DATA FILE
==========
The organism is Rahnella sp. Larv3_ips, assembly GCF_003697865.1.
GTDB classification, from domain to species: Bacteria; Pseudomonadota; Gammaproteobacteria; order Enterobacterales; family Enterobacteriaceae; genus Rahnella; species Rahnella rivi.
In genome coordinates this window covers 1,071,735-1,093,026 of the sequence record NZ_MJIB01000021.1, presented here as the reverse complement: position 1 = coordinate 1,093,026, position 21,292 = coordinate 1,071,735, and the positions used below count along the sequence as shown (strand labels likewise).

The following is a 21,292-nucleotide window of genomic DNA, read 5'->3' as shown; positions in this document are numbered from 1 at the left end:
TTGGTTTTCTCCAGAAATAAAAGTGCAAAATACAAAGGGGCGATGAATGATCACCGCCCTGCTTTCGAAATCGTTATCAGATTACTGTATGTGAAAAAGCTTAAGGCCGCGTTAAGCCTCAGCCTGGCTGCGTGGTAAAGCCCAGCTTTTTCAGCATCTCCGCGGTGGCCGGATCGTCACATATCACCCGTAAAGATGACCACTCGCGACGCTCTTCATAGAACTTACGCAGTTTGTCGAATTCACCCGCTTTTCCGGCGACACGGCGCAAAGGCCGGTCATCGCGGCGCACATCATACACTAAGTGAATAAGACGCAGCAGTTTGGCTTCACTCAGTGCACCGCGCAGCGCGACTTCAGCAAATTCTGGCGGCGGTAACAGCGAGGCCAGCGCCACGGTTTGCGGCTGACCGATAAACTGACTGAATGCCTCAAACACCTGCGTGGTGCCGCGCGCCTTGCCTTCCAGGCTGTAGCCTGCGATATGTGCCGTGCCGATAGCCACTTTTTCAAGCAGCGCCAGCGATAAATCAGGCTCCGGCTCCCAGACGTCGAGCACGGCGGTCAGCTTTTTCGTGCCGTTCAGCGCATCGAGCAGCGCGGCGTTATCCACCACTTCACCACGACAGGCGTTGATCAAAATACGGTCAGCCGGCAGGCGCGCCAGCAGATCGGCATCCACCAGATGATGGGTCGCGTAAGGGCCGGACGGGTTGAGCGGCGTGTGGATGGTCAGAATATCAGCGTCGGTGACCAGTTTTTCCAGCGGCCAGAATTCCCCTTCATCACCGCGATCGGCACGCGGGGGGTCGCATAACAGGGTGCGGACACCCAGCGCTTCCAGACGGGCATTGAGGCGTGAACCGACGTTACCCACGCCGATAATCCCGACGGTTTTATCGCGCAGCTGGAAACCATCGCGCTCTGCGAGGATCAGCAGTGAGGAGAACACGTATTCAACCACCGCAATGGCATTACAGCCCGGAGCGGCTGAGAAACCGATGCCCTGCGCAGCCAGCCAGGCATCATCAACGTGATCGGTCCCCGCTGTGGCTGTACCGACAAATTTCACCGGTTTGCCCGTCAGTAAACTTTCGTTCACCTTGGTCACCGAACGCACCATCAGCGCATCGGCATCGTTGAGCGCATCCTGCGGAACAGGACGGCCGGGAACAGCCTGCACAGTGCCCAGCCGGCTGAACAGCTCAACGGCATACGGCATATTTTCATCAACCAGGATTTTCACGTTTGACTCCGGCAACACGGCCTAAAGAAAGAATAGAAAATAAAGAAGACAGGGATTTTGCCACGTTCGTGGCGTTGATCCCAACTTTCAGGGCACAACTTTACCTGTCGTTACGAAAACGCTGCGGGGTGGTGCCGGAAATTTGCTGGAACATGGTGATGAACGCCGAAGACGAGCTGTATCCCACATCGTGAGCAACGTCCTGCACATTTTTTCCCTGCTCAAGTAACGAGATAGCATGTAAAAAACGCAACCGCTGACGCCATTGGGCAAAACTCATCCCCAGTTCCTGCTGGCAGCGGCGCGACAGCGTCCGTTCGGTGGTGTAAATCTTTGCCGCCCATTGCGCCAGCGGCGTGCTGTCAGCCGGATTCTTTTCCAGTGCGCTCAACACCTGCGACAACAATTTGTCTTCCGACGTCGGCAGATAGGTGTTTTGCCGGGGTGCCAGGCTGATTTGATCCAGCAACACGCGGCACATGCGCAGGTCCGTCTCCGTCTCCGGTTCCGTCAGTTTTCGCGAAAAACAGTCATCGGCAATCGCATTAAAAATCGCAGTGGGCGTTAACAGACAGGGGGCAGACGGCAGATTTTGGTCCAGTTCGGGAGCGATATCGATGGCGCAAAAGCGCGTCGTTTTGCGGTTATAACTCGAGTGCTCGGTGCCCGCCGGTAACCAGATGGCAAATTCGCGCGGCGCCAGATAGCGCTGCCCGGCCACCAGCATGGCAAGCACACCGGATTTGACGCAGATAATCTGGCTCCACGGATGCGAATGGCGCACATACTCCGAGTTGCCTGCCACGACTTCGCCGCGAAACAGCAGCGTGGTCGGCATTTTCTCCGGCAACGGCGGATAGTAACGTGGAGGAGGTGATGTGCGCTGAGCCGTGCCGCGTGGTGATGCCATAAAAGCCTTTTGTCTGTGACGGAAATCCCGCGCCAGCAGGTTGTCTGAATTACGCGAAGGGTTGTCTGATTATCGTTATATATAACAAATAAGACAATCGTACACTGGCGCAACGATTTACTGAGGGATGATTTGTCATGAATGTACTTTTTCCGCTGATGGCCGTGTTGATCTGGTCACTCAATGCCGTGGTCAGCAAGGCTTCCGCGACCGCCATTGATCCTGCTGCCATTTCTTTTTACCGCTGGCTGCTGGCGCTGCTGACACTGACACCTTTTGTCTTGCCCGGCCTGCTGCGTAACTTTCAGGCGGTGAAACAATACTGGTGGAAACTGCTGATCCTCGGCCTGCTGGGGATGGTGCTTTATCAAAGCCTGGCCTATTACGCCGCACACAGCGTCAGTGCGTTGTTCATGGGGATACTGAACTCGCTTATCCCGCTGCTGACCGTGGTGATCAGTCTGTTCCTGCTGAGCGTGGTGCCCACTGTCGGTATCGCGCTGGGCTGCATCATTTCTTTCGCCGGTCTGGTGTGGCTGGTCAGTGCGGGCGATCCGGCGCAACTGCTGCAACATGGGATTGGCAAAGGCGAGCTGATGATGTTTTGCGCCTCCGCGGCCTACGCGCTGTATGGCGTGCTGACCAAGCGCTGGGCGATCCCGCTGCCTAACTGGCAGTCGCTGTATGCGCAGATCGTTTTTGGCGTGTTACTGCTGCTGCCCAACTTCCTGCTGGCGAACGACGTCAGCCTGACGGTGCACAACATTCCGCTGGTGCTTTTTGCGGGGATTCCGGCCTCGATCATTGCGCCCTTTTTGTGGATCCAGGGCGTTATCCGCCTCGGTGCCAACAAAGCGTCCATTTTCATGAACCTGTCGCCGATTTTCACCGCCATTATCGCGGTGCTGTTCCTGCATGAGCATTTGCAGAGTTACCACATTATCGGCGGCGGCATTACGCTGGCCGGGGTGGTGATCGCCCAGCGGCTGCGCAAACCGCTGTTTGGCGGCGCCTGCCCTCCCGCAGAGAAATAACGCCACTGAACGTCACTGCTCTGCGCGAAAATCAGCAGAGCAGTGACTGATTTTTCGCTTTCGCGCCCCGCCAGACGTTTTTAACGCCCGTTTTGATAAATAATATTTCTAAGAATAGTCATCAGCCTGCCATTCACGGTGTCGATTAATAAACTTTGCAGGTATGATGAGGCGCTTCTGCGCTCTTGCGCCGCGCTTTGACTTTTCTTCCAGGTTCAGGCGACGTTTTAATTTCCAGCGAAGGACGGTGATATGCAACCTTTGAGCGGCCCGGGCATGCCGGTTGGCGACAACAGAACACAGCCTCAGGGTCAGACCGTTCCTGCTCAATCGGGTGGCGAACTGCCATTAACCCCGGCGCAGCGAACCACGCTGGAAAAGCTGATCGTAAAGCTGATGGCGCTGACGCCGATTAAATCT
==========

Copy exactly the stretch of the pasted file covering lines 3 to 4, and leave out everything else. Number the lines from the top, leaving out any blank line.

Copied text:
In genome coordinates this window covers 1,071,735-1,093,026 of the sequence record NZ_MJIB01000021.1, presented here as the reverse complement: position 1 = coordinate 1,093,026, position 21,292 = coordinate 1,071,735, and the positions used below count along the sequence as shown (strand labels likewise).

The following is a 21,292-nucleotide window of genomic DNA, read 5'->3' as shown; positions in this document are numbered from 1 at the left end: